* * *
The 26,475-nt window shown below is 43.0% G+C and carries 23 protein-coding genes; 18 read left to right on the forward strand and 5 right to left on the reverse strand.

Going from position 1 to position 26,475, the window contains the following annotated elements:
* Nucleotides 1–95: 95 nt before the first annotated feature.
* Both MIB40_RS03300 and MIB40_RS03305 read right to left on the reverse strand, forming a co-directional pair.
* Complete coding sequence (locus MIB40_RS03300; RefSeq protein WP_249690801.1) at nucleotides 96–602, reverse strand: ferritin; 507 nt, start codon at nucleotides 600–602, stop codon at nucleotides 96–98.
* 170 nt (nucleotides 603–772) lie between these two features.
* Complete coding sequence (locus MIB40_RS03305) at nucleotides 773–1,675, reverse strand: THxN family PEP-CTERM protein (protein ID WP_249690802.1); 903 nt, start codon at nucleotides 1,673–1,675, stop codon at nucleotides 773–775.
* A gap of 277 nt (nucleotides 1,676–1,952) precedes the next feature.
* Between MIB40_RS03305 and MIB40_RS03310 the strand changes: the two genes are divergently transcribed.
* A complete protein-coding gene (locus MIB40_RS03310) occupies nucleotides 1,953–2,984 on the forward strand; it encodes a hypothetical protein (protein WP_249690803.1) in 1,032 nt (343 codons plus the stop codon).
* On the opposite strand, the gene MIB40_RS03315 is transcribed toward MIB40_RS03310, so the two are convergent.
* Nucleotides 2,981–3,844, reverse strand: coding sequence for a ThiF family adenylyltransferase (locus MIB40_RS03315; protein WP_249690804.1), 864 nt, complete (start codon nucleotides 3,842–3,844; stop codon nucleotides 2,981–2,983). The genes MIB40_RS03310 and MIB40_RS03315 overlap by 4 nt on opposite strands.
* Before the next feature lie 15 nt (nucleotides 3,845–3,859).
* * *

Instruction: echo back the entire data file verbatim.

The 26,475-nt window shown below is 43.0% G+C and carries 23 protein-coding genes; 18 read left to right on the forward strand and 5 right to left on the reverse strand.

Going from position 1 to position 26,475, the window contains the following annotated elements:
* Nucleotides 1–95: 95 nt before the first annotated feature.
* Both MIB40_RS03300 and MIB40_RS03305 read right to left on the reverse strand, forming a co-directional pair.
* Complete coding sequence (locus MIB40_RS03300; RefSeq protein WP_249690801.1) at nucleotides 96–602, reverse strand: ferritin; 507 nt, start codon at nucleotides 600–602, stop codon at nucleotides 96–98.
* 170 nt (nucleotides 603–772) lie between these two features.
* Complete coding sequence (locus MIB40_RS03305) at nucleotides 773–1,675, reverse strand: THxN family PEP-CTERM protein (protein ID WP_249690802.1); 903 nt, start codon at nucleotides 1,673–1,675, stop codon at nucleotides 773–775.
* A gap of 277 nt (nucleotides 1,676–1,952) precedes the next feature.
* Between MIB40_RS03305 and MIB40_RS03310 the strand changes: the two genes are divergently transcribed.
* A complete protein-coding gene (locus MIB40_RS03310) occupies nucleotides 1,953–2,984 on the forward strand; it encodes a hypothetical protein (protein WP_249690803.1) in 1,032 nt (343 codons plus the stop codon).
* On the opposite strand, the gene MIB40_RS03315 is transcribed toward MIB40_RS03310, so the two are convergent.
* Nucleotides 2,981–3,844, reverse strand: coding sequence for a ThiF family adenylyltransferase (locus MIB40_RS03315; protein WP_249690804.1), 864 nt, complete (start codon nucleotides 3,842–3,844; stop codon nucleotides 2,981–2,983). The genes MIB40_RS03310 and MIB40_RS03315 overlap by 4 nt on opposite strands.
* Before the next feature lie 15 nt (nucleotides 3,845–3,859).